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Celebrity Divorce Virus -- Is it Catching?

 article about Celebrity Divorce Virus -- Is it Catching?

A flood of divorce announcements have hit the celebrity news wires recently. And
with every announcement comes the analysis, the "why didn't we see this
coming" or the "it's taken a long time for them to finally admit this." Of
course, the couples, who used their happy marriages to promote their
movies and other projects now beg the public for "privacy during their
difficult times."

We've watched our favorite celebrity couples fall in love. We've watched their "denials" of any relationship. We've then seen their massive engagement rings. We've watched their wedding specials on television and marveled at what an unlimited budget can buy when you're in love. And then of course, we've watched it all fall apart. The couple starts spending time apart. We
see one half making a movie with someone else and then we see them at
dinner with someone else and the next thing you know the tabloids start
with the rumors of a split. Those rumors must be denied, of course. Not too long after the tabloids start with their drivel, we find out, it's true, the fantasy couple is splitting. It was too good to be true after all.

I wonder why more celebrities don't demand or at least seek privacy during the beginning of their relationships. Back
in my dating days, the beginning of the relationship was the part you
kept quiet because it takes time for people who are dating to become a
couple and after you are part of a couple, so much of what happens in
your life changes. How you split your time
between your friends and your new partner. You begin to socialize with
more couples and your single friends and nights out on the town are
often exchanged for quiet nights at home. The details of the relationship are usually kept fairly private. Later, for some couples, come the big engagement announcements and then the excitement of a wedding or ceremony.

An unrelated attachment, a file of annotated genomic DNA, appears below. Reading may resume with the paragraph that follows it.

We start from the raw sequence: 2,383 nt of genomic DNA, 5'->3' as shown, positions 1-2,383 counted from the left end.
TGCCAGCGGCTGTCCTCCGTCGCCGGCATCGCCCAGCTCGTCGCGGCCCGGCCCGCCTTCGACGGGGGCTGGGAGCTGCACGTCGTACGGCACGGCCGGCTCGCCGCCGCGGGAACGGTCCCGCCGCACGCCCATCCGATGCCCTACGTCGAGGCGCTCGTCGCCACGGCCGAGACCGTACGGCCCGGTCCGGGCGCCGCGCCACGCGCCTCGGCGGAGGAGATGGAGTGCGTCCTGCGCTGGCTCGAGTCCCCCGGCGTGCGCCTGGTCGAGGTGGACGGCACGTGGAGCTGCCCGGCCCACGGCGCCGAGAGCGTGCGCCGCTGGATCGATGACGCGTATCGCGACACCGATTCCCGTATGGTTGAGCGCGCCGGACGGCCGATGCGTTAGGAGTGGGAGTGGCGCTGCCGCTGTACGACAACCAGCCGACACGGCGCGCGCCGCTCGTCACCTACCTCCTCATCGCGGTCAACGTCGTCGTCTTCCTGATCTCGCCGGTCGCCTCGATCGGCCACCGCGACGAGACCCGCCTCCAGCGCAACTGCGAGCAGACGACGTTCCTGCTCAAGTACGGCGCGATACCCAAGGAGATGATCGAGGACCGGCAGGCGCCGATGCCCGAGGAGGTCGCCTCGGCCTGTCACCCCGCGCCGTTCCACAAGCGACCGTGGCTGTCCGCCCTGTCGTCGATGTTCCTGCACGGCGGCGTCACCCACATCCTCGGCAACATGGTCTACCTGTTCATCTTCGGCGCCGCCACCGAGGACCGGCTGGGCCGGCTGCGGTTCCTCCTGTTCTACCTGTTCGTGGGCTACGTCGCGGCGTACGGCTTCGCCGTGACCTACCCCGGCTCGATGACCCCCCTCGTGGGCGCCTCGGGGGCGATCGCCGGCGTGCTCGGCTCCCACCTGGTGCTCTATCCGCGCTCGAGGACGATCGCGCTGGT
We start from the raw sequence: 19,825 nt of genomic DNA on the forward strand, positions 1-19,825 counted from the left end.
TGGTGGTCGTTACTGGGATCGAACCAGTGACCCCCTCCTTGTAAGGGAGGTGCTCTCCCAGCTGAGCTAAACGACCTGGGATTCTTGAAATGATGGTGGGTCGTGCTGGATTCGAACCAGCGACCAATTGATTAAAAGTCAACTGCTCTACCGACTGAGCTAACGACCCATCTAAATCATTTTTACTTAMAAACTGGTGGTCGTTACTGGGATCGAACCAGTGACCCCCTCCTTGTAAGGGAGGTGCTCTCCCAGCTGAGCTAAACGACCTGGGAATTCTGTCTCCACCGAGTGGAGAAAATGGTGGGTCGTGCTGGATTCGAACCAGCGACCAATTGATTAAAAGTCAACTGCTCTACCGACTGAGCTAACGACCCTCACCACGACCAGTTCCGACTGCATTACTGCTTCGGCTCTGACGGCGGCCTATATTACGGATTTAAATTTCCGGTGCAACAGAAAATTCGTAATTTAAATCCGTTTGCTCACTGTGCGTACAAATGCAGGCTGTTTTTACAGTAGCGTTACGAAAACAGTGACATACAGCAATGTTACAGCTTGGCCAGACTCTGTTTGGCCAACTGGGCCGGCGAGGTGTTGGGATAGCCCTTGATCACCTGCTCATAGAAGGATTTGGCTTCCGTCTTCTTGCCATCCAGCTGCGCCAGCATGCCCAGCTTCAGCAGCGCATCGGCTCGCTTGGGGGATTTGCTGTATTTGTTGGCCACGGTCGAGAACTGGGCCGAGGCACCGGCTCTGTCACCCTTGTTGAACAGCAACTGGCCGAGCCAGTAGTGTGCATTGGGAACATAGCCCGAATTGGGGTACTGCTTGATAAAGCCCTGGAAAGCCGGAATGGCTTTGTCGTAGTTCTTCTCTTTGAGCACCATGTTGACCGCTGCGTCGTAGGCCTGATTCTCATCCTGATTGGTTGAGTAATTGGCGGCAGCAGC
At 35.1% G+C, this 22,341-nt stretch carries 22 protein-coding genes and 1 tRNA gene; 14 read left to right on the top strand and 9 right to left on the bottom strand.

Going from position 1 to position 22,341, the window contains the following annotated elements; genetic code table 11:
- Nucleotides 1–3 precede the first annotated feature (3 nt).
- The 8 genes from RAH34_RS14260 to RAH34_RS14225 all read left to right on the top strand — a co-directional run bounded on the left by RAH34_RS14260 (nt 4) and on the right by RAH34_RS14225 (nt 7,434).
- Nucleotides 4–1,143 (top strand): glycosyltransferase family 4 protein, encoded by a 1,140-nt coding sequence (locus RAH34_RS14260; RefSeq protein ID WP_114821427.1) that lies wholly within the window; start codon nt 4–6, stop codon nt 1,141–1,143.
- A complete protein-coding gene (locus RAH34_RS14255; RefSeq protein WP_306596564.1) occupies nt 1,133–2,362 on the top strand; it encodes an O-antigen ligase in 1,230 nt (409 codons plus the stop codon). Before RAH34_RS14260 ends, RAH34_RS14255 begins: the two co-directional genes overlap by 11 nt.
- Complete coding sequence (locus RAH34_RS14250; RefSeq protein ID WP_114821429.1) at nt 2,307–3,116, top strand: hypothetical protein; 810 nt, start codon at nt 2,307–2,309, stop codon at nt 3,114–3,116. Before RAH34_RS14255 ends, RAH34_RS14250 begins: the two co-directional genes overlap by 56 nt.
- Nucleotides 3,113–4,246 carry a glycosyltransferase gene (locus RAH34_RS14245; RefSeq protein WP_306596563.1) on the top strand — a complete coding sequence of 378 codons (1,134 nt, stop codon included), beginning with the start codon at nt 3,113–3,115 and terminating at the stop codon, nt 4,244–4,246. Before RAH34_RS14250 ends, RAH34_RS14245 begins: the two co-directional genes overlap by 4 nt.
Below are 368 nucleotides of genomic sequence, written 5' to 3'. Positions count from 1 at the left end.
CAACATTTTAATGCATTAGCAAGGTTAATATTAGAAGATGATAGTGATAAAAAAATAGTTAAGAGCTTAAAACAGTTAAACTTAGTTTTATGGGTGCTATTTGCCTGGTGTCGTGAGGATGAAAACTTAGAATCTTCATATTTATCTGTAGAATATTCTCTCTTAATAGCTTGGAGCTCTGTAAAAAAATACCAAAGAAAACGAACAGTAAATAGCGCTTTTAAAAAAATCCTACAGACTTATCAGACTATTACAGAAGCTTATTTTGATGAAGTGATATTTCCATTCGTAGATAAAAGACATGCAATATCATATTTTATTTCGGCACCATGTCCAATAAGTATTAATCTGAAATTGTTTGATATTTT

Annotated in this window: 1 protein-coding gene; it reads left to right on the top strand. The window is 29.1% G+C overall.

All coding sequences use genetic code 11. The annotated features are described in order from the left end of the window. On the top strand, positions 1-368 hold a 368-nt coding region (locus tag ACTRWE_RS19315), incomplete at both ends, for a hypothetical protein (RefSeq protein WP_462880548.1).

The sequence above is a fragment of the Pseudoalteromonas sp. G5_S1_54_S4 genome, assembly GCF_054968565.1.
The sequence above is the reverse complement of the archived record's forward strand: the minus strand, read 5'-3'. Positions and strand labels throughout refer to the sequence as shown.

When real people split, that's when we turn to friends for help. That's when we say "I think that he's cheating" or "I think that she isn't the person I fell in love with." We don't say "please give us our privacy as we work through a difficult time." We say "please, my relationship is falling apart! Help me fix it."

It's pretty arrogant
for the celebrities who broadcast every detail of their courtship and
sometimes marriage to expect the paparazzi and magazine reading public
to suddenly walk away when things get bad. When
you've been on Dateline NBC to show how normal and everyday your
seemingly celebrity life is at home, you should expect Dateline to want
to do a follow up on "what went wrong" with them when they announce a
sudden split days before a much hyped wedding.

The celebrity couples I root for are the ones who keep their personal life to themselves. They don't exploit their relationships for publicity. They do their Hollywood job and then go home to a family and the two rarely mix. Their
pictures will occasionally pop up in People magazine but not it's
clear that the paparazzi is stalking them and they're not happy about
being found on their way home from the grocery store.

To Hollywood's newly divorcing couples, I say: "Sorry it didn't work out." How about next time don't do a reality show about how perfect your lives and marriages are. It's nothing but trouble.

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